Conventional optical components made out of glass tend to be expensive because they are made in batches, and human intervention during the manufacturing process can hardly be avoided. One way to solve this problem is application of injection molded lenses. Although molded lenses can be manufactured at very low cost, their mechanical and optical properties are in general of less quality than their comparable glass counterparts. They have been used in some optical heads for CD's but have been avoided in applications where recording of media is required. Another alternative is the application of Holographic Optical Elements (HOE). Previous HOE applications generally have low efficiency and are, therefore, used primarily for CD applications. Previous HOEs tended to act only as a complex grating; they diffract the light but do little else. Many of the holograms used in prior HOEs were computer generated holograms and are implemented as surface holograms. This type of hologram tends to be inefficient and not desirable for optical read/write heads. Furthermore, a single hologram generally performs a single function in the case of surface holograms.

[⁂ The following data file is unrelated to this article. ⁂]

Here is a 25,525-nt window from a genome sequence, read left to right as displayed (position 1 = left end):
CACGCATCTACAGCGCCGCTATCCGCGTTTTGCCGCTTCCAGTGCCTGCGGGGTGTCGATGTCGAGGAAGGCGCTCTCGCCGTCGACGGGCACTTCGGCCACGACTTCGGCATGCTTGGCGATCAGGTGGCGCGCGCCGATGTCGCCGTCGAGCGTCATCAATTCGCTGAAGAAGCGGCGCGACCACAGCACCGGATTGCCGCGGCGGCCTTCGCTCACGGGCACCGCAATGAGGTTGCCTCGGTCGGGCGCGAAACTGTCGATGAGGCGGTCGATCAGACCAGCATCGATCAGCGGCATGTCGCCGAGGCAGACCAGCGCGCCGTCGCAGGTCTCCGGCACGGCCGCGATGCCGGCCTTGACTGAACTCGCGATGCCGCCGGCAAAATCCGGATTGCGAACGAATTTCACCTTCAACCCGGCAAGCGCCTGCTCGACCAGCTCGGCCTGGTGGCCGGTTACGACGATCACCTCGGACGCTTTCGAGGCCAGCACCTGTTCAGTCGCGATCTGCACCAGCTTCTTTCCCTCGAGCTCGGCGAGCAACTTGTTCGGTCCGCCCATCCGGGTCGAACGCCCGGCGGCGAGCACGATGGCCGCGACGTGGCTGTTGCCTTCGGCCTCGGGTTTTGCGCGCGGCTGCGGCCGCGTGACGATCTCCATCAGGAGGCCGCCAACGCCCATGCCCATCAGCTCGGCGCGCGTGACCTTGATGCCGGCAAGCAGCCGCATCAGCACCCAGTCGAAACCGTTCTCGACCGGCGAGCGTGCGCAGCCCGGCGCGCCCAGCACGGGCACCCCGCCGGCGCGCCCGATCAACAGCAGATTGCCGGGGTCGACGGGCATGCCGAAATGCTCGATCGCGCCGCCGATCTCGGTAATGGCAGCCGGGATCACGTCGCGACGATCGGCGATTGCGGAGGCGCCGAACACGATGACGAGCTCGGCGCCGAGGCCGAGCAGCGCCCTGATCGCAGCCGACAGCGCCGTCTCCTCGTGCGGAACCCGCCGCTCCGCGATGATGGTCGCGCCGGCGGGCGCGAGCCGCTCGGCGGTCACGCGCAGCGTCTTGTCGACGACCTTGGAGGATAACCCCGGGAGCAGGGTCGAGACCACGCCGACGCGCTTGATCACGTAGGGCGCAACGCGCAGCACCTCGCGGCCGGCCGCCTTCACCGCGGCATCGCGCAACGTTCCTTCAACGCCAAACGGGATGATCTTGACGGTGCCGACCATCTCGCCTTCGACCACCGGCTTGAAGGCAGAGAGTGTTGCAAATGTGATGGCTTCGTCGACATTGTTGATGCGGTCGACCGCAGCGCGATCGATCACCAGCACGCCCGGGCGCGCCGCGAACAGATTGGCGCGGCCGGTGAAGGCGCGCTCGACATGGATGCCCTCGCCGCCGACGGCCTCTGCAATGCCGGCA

From the above it is seen that an improved optical media recording/reading system and method of recording data on and reading data from optical data storage media are desired.
An improved optical recording and reading system is disclosed, along with a method of recording data on and reading data from an optical storage media. The optical recording/reading system makes use of holographic optical elements (HOEs) in the place of selected conventional mirrors, lenses, beam splitters, and/or other optical elements used in the optical portion of a compact disc player and recorder. Such HOEs are fabricated more economically than conventional optical elements, reduce the number of optical elements needed in a compact disc unit, and/or provide improved performance over conventional optical systems.